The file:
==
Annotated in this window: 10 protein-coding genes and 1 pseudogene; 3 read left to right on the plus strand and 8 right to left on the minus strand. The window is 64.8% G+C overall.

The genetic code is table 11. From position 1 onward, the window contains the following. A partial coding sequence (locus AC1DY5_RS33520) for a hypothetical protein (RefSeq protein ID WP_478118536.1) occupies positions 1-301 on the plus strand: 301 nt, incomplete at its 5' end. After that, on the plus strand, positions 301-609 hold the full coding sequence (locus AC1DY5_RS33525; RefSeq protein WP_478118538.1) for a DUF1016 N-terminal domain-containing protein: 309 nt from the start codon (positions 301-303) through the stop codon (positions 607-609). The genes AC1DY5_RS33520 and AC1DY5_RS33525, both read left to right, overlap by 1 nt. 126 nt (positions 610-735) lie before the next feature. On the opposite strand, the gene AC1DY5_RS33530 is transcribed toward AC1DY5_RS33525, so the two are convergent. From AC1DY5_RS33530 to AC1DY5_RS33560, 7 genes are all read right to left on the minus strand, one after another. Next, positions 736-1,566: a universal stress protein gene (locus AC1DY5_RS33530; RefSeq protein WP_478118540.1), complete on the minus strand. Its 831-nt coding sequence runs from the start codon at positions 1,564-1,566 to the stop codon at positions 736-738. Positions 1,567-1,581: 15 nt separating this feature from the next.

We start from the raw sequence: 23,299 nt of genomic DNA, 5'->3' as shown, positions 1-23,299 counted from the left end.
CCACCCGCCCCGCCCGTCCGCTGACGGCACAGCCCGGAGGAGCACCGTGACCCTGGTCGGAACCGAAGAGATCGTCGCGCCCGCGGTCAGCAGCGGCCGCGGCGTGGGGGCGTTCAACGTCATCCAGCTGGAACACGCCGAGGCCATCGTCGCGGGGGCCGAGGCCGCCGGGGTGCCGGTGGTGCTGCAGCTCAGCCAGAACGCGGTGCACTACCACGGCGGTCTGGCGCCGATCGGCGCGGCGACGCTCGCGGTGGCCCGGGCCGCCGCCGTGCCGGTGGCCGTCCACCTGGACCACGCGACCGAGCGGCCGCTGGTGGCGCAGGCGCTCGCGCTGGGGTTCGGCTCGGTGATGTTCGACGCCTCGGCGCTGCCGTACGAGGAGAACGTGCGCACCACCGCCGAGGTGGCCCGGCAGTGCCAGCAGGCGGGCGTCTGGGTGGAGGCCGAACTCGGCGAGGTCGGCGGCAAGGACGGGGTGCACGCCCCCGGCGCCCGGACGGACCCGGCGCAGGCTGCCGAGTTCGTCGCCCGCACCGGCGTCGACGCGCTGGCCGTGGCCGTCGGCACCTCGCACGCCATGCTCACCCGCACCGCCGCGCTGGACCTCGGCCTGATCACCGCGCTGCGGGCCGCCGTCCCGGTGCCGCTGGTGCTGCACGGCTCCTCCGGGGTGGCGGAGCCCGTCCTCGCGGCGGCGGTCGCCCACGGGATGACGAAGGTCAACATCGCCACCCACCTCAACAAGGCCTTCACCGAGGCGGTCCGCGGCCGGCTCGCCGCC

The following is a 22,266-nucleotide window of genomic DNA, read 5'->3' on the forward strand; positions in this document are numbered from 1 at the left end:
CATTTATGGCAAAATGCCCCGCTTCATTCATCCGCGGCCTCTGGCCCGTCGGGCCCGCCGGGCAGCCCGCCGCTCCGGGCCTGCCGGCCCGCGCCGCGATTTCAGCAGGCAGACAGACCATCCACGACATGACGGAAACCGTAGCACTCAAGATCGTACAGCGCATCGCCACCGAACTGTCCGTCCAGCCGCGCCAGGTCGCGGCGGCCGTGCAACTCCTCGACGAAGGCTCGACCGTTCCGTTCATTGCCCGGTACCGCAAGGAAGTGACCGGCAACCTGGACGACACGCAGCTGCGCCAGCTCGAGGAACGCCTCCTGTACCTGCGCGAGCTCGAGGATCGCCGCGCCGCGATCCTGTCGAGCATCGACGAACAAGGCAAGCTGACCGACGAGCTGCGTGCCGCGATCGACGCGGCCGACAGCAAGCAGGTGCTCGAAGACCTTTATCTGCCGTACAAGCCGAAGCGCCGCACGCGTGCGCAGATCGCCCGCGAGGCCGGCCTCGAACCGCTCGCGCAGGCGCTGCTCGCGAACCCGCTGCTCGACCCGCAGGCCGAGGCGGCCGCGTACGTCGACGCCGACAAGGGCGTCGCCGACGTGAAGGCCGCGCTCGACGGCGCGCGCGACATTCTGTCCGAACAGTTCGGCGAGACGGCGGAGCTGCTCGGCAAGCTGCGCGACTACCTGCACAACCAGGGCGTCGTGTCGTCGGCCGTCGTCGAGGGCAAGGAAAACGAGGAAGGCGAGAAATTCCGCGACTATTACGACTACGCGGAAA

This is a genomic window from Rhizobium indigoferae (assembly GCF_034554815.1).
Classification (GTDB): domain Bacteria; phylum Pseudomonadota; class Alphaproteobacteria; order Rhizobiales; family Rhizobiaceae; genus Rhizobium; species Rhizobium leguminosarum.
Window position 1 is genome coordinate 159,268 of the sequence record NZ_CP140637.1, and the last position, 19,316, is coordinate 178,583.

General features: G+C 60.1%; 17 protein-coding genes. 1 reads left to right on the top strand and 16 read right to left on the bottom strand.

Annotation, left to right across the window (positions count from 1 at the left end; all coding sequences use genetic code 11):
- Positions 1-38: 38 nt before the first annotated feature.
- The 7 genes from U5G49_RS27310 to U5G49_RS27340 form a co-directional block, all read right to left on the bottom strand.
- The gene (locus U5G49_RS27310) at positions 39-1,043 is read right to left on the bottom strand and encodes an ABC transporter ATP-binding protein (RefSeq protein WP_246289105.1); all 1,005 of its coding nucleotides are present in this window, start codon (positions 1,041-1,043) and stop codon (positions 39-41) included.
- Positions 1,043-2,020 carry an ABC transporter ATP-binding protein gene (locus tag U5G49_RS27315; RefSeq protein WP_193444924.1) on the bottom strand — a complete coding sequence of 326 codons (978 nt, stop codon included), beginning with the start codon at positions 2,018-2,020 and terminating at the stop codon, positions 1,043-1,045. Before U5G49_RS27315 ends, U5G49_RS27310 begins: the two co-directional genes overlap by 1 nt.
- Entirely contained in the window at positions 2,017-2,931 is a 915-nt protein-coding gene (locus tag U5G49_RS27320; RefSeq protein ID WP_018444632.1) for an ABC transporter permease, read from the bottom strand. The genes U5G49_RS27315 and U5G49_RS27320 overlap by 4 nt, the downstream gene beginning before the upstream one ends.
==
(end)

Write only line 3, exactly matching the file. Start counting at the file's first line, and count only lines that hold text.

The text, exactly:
We start from the raw sequence: 23,299 nt of genomic DNA, 5'->3' as shown, positions 1-23,299 counted from the left end.